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How to add a trailing slash in Umbraco 8

This article shows you how to add a trailing slash to URL’s in Umbraco 8, using IIS URL Rewrite Module, without breaking the Umbraco backend. Forcing one particular URL avoids duplicate content, which is important for SEO.

Explicitly adding a trailing slash to Umbraco 8 URL’s, or removing the trailing slash, is an important step in avoiding duplicate content on your site. Duplicate content refers to having the same content on different domains or URL’s. Avoiding this is important for the SEO of your web site. And here is how you can add a trailing slash in Umbraco 8.

Add trailing slash in Umbraco

First, to add a trailing slash to Umbraco URL’s, you first need to edit your site’s ~/Config/umbracoSettings.config file. Look up the key requestHandler, and add:

<addTrailingSlash>true</addTrailingSlash>
Code language: HTML, XML (xml)

Next you open your web.config file, and you need to add some URL Rewrite Module rewrite rules. Look up:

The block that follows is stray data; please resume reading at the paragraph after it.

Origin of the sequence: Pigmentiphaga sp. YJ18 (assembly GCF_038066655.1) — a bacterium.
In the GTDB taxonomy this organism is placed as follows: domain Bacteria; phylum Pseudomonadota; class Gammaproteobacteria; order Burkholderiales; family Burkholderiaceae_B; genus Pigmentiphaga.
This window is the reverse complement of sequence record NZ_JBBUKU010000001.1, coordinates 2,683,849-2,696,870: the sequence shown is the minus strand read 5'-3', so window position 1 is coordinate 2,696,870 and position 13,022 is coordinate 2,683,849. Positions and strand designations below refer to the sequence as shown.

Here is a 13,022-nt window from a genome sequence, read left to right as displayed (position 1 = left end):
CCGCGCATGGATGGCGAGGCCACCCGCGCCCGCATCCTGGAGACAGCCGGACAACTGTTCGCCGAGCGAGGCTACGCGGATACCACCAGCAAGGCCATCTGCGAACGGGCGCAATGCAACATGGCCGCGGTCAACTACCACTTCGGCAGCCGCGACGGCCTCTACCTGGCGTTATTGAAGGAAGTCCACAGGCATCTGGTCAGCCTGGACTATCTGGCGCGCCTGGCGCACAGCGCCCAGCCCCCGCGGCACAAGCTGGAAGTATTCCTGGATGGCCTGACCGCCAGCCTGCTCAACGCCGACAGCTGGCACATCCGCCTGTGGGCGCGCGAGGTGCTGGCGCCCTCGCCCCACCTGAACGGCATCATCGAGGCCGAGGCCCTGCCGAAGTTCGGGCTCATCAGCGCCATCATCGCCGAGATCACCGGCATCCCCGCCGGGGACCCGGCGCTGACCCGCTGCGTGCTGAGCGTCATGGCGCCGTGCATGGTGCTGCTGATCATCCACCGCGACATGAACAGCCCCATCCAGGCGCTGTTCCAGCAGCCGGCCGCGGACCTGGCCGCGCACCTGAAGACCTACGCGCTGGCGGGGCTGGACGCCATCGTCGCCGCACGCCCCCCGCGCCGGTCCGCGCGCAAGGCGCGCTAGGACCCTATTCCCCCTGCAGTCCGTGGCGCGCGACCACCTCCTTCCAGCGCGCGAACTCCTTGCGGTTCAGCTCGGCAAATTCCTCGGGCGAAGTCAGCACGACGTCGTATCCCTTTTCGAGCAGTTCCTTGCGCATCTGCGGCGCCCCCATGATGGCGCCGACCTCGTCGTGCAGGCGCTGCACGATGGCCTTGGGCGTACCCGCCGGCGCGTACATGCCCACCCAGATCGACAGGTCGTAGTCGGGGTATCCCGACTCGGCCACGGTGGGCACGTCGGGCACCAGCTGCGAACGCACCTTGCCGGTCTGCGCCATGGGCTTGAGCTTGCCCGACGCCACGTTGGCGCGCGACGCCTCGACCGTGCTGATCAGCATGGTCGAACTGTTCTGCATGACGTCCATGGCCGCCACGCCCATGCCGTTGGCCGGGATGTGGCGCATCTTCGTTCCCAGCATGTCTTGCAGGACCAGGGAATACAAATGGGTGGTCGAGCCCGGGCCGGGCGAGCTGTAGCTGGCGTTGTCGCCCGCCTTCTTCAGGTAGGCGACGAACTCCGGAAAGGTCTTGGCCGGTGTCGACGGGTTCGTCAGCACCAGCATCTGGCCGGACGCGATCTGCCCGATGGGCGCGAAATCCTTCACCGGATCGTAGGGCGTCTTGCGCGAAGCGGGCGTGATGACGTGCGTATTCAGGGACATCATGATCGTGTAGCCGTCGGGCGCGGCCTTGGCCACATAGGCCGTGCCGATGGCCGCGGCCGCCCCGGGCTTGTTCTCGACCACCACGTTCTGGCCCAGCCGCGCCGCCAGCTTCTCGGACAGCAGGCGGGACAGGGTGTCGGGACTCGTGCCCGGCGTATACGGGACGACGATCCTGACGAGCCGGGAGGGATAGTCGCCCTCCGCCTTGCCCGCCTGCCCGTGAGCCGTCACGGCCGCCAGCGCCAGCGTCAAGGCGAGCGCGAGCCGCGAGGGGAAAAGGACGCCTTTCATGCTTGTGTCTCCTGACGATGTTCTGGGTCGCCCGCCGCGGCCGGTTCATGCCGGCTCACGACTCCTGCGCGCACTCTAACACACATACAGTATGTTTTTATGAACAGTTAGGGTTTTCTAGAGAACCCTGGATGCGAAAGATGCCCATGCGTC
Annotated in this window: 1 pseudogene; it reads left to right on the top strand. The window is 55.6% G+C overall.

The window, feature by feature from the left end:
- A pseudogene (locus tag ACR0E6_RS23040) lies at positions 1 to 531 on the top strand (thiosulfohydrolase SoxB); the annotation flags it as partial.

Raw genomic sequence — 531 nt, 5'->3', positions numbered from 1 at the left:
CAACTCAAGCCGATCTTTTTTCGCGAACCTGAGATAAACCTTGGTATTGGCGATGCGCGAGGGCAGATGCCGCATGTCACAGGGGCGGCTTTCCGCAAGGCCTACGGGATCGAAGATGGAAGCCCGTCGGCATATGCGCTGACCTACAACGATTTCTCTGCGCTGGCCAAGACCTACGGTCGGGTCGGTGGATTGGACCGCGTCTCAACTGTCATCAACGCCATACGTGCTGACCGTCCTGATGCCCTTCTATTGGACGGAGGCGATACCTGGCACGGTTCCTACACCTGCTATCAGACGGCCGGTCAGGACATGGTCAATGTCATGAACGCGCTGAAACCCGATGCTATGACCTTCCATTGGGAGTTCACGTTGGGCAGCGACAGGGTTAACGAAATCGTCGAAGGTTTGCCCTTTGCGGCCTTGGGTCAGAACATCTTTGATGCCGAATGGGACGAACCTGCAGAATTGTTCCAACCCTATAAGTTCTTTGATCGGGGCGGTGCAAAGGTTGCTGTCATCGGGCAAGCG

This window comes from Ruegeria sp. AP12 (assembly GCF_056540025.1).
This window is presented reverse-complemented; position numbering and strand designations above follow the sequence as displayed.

<!-- <rewrite> <rules></rules> </rewrite> -->
Code language: HTML, XML (xml)

Remove the comment markers and add between <rules></rules>:

<rule name="Add trailing slash in Umbraco URL" stopProcessing="true"> <match url="(.*[^/])$" /> <conditions> <add input="{REQUEST_URI}" negate="true" pattern="^/(umbraco|DependencyHandler\.axd)" /> <add input="{REQUEST_FILENAME}" matchType="IsFile" negate="true" /> <add input="{REQUEST_FILENAME}" matchType="IsDirectory" negate="true" /> </conditions> <action type="Redirect" redirectType="Permanent" url="{R:1}/" /> </rule>
Code language: HTML, XML (xml)

It is important to exclude DependencyHandler.axd from rewriting (line 4), because HTTP requests fail if they contain /DependencyHandler.axd/.

Upload both files and restart your Umbraco web application. This is all that’s needed to force a trailing slash in Umbraco.

Why is duplicate content bad?

Duplicate content confuses Google and forces the search engine to choose which of the identical pages it should rank in the top results. Regardless of who produced the content, there is a high possibility that the original page will not be the one chosen for the top search results.

Is an URL containing a trailing slash faster to load?

In the old days, some argued an URL with a trailing slash was faster to load, because it was treated as a directory by the web server and it didn’t have to look for a file with that name. I guess that nowadays web servers (RAM and NVME SDD storage included) are so fast that there is hardly any performance gain.

But it’s still important to choose an URL scheme: with or without trailing slash.

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